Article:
Earlier this month, Timothy Cardinal Dolan announced a program aimed at compensating victims of child sexual abuse. While this is obviously a good first step, it is one that has the potential to polarize advocates for stronger laws. In New York, lawmakers have been pushing for new laws that will make it easier for sex abuse victims to sue those that abused them.
While taking responsibility for abuse is an admirable action, many see it as a way for the archdiocese to lessen their liability for now and the future. Sen. Brad Hoylman (d-Manhattan), a prime sponsor of the Child Victims Act, called the program “a canny legal strategy to help reduce the archdiocese’s liability for decades of crimes and coverups.”
One point of contention with the program is that it also protects those who committed the abuse by keeping their names private. Such a program would also exclude non-church entities where systematic abuse has taken place.
“I think the archdiocese’s announcement emboldens our efforts because it lends credibility to the claims of thousands of survivors across the state of New York,” Hoylman said. “They need justice. They need a day in court.”
Senate Democrats said they will prioritize the passage of the Child Victims Act if they are successful in winning control of the chamber in November, and those candidates have also won the support of Gary Greenberg, and upstate investor that started a PAC to back candidates that support the Child Victims Act.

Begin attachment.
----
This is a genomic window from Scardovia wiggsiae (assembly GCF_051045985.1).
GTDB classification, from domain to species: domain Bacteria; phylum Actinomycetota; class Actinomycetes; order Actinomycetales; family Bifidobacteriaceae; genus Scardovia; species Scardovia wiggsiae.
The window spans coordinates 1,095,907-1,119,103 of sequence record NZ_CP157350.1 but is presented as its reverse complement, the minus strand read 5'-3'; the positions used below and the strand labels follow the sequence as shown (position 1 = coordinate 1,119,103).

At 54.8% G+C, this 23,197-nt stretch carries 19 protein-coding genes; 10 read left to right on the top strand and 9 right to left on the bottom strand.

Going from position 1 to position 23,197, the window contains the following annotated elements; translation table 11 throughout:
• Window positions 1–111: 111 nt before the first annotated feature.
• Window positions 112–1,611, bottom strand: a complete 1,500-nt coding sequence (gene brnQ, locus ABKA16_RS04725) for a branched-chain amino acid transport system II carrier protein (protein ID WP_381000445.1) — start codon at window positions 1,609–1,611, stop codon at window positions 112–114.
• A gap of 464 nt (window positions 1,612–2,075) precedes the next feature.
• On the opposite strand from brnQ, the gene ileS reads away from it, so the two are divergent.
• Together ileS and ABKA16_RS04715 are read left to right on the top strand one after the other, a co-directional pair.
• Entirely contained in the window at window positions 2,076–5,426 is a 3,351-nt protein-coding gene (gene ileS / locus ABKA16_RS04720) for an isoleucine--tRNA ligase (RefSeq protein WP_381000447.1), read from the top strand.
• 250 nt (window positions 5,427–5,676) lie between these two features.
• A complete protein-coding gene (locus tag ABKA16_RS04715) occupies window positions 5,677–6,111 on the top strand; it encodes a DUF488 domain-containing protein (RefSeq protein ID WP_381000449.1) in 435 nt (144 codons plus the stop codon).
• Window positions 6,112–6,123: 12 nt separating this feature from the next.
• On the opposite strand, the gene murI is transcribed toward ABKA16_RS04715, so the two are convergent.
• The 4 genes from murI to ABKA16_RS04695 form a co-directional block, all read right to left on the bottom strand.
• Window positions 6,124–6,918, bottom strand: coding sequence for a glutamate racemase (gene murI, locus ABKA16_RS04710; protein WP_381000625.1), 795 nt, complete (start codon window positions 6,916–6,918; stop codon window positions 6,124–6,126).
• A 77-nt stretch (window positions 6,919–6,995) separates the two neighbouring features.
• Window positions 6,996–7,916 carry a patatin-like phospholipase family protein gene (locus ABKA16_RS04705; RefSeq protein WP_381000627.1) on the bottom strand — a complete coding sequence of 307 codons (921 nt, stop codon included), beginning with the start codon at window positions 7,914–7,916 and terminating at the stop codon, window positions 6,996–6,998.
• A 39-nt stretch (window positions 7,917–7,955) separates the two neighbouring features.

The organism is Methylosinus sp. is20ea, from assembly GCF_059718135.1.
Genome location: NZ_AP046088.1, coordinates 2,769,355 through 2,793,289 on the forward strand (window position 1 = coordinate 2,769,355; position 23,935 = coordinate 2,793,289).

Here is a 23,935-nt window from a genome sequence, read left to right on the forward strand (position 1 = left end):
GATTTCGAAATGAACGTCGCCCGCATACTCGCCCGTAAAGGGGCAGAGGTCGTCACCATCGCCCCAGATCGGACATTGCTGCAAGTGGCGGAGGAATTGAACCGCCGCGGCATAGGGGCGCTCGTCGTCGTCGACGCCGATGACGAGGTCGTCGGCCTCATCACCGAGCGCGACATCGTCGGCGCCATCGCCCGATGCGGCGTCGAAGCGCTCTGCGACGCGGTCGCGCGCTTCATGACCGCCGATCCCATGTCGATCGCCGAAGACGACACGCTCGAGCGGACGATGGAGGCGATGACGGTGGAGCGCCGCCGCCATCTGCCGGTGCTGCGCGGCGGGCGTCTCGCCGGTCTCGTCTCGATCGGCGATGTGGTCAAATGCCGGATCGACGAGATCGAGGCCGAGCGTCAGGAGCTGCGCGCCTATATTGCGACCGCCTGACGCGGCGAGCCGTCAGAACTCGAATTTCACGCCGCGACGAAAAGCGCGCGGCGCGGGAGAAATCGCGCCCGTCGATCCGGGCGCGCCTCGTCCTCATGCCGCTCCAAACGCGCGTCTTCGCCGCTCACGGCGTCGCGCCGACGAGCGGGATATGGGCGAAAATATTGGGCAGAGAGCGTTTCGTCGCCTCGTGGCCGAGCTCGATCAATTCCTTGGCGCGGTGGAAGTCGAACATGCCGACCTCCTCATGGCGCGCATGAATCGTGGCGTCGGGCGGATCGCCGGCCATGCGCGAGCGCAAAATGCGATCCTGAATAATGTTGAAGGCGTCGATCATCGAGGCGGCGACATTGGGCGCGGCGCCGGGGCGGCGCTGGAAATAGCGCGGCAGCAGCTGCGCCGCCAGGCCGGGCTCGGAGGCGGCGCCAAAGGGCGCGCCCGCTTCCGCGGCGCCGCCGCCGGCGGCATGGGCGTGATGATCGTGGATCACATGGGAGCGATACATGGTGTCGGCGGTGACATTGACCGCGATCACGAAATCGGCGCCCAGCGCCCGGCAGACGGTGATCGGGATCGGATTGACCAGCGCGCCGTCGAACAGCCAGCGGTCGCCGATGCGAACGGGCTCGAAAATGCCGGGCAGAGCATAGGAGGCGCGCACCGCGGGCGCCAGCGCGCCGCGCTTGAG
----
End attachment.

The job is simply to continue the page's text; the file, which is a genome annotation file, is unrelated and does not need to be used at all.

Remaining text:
“Cardinal Dolan sees the writing on the wall — he knows the Child Victims Act will pass next year,” said Greenberg, who was sexually abused by a hospital worker in 1966. “This is an obvious attempt to circumvent justice by creating a committee of members that he selects who will offer priest abuse survivors the opportunity of a settlement outside the legal system, and only in return for sacrificing (victims’) rights.”
Greenberg said the Child Victims Act is key to giving survivors justice under the law and protecting kids today.
“The church’s continued resistance to passing sensible legislation to protect children prevents child abusers from being held responsible and provides them with the legal protection they need to continue to rape more children,” he said. “It’s disgusting. Cardinal Dolan should be ashamed of himself.”
Kathryn Robb, a child sex abuse survivor and advocate, called Dolan’s program “progress,” but said it won’t help the many victims who were abused but not by clergy.
“Therefore, (we) will still fight for (statute of limitation) reform so all victims can seek relief and justice,” Robb said. “And, let’s be honest, potential defendants don’t offer settlement programs unless they have a lot to lose and hide.”
She called the push for the Child Victims Act “a justice movement.”
“Make no mistake, we in the (statute of limitations) reform movement, will get there, because the strong leaders of New York, like Gov. Cuomo, and some others, care deeply about the children of New York, and believe fiercely in fairness, accountability and justice for all victims,” she said.